Discussion and Analysis of the Financial Statements
The National Science Foundation is committed to providing quality financial management to all our stakeholders. We honor that commitment by preparing annual financial statements in conformity with generally accepted accounting principles and then subjecting the statements to an independent audit to ensure their reliability in assessing the performance of NSF. The results are an opinion on the fair presentation of those financial statements.
2000 Financial Statement Audit
In concurrence with the National Science Board Committee on Audit and Oversight and the NSF Chief Operating Officer, the NSF Inspector General and Chief Financial Officer established the NSF Audit Coordination Committee in 1998 to promote and encourage open communications to discuss audit issues. The Audit Coordination Committee, in coordination with both the Chief Financial Officer and the Inspector General, closely monitor the annual audit. The auditor issues a signed audit report that is presented to the Chair of the National Science Board and the NSF Director.
NSF received an unqualified opinion stating that the principal financial statements were fairly stated in all material respects. The independent auditors did not report any material weaknesses.
NSFs one previous reportable condition related to NSFs U.S. Antarctic Programs (USAP) Property, Plant and Equipment (PP&E) has been remedied for FY 2000. NSF management engaged the USAP contractor to increase their level of internal controls relative to the PP&E reporting provided to NSF for the annual financial statements. NSF management instituted a supervisory level of review and concurrence with accounting information prepared by contractor staff to identify and correct any errors or improper reporting before information is submitted to NSF. The auditors performed extensive interim testing at the contractors site and year-end testing at NSF Headquarters and found this condition to be resolved.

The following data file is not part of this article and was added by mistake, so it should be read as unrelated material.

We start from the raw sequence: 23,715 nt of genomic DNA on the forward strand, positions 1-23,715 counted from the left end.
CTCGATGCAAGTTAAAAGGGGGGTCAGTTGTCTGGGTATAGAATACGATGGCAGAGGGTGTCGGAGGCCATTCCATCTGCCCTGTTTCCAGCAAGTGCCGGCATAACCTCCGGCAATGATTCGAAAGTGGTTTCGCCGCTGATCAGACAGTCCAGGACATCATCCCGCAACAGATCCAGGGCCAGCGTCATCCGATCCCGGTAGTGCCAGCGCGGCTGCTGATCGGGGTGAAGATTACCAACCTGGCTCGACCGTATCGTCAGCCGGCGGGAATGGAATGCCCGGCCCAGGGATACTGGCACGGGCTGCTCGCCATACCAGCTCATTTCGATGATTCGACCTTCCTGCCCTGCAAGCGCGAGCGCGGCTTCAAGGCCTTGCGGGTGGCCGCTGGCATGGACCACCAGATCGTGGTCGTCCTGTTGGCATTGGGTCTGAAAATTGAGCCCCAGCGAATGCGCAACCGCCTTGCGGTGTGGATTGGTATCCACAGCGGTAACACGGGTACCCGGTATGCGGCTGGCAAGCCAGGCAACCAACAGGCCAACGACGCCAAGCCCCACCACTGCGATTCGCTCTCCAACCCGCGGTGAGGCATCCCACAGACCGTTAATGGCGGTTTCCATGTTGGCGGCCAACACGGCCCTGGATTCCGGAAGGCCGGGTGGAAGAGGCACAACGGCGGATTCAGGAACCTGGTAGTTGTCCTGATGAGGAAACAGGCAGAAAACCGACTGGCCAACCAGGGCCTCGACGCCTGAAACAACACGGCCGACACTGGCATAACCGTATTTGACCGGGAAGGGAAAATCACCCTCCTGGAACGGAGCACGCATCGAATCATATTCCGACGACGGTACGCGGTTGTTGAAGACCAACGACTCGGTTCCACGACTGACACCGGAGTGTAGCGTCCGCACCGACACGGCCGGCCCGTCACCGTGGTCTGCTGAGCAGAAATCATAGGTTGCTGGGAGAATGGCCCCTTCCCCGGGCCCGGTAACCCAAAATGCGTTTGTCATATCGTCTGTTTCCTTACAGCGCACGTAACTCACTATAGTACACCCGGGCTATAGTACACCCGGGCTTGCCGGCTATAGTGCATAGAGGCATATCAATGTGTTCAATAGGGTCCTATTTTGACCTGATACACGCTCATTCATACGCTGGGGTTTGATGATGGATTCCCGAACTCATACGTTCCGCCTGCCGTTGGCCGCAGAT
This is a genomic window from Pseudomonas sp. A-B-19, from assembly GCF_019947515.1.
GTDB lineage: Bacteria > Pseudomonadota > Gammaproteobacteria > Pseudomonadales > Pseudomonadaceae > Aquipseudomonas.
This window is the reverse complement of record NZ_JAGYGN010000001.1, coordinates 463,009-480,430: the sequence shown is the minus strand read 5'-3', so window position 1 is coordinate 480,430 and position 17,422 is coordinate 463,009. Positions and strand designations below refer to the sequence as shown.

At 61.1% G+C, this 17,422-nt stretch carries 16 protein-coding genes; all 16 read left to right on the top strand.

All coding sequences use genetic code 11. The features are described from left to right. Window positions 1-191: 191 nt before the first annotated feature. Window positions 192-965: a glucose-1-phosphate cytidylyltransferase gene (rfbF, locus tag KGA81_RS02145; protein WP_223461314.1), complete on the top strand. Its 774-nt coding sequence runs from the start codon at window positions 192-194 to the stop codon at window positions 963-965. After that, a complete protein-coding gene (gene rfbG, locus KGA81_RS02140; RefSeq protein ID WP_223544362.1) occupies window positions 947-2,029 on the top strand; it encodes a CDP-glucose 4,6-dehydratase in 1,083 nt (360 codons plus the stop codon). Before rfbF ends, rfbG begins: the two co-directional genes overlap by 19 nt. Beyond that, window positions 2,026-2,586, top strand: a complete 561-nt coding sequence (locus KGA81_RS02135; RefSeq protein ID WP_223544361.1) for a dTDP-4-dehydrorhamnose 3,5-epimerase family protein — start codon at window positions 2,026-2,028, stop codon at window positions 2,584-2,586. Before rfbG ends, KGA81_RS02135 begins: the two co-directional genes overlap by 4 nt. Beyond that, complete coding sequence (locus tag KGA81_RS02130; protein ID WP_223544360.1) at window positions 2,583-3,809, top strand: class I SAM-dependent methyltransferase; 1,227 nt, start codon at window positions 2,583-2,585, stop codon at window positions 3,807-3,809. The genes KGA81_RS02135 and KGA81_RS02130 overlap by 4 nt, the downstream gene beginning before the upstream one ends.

One instance of a noncompliance with laws and regulations was reported; however, NSF management disagrees with this assessment. The expending of funds from the Research and Related Activities (RRA) appropriation to supplement potential shortfalls in the Major Research Equipment (MRE) appropriation for a large international project was identified as a potential noncompliance with federal appropriations law and noted in a report issued by the NSF Inspector General's office in December 2000. NSF management believes that the allocation of expenditures between the RRA and MRE appropriations is within management discretion under the guiding principles of federal appropriations law. NSF management will seek to add more definitive appropriations law language in future MRE appropriations, to clarify that funds from other sources can be used to supplement MRE appropriations.
A subsequent Technical Amendment to OMB Bulletin 97-01, dated September 11, 2000 postponed this requirement for FY 2000. NSF has elected early implementation of comparative financial statements as is permitted and encouraged by the latest Technical Amendment.
The following provides a brief description of the nature of each required financial statement and its relevance to NSF. Some significant balances or conditions on each statement are noted to help clarify their link to NSF operations.
Balance Sheet: The Balance Sheet presents the combined amounts available for use by NSF (assets) against the amounts owed (liabilities) and amounts that comprise the difference (net position).
Three line items represent 99% of NSFs current year assets. Fund Balance With Treasury is funding available through the Department of Treasury accounts from which NSF is authorized to make expenditures and pay liabilities. Property, Plant and Equipment comprises capitalized property located at NSF headquarters and NSF-owned property in New Zealand and Antarctica that support the United States Antarctic Program. Advances are funds advanced to NSF grantees, contractors and minor amounts to NSF employees.
Accounts Payable and Advances From Others represent 96% of NSFs current year liabilities. Accounts Payable includes liabilities to grantees for their unreimbursed expenses and liabilities to NSF vendors for unreimbursed goods and services received. Advances From Others are amounts advanced to NSF from other federal entities for the administration of grants on their behalf. NSF maintains the expertise and automated systems for the administration of grants upon which other federal entities rely to assist in the administering of their grants.
Comparative Discussion: Analysis of significant changes from FY 1999 to FY 2000 incorporates an increase in Fund Balance With Treasury; Intragovernmental Accounts Receivable; Accounts Receivable; General Property, Plant and Equipment; Other Intragovernmental Liabilities; Lease Liabilities; and a reduction in Cash.
The increase in FY 2000 Fund Balance with Treasury was in correlation to the overall increase in budget authority. The FY 2000 Intragovernmental Accounts Receivable increase stems from an amount due on an interagency agreement on a NSF funded award. Cash decreased due to a reduction in the Trust Fund balance maintained.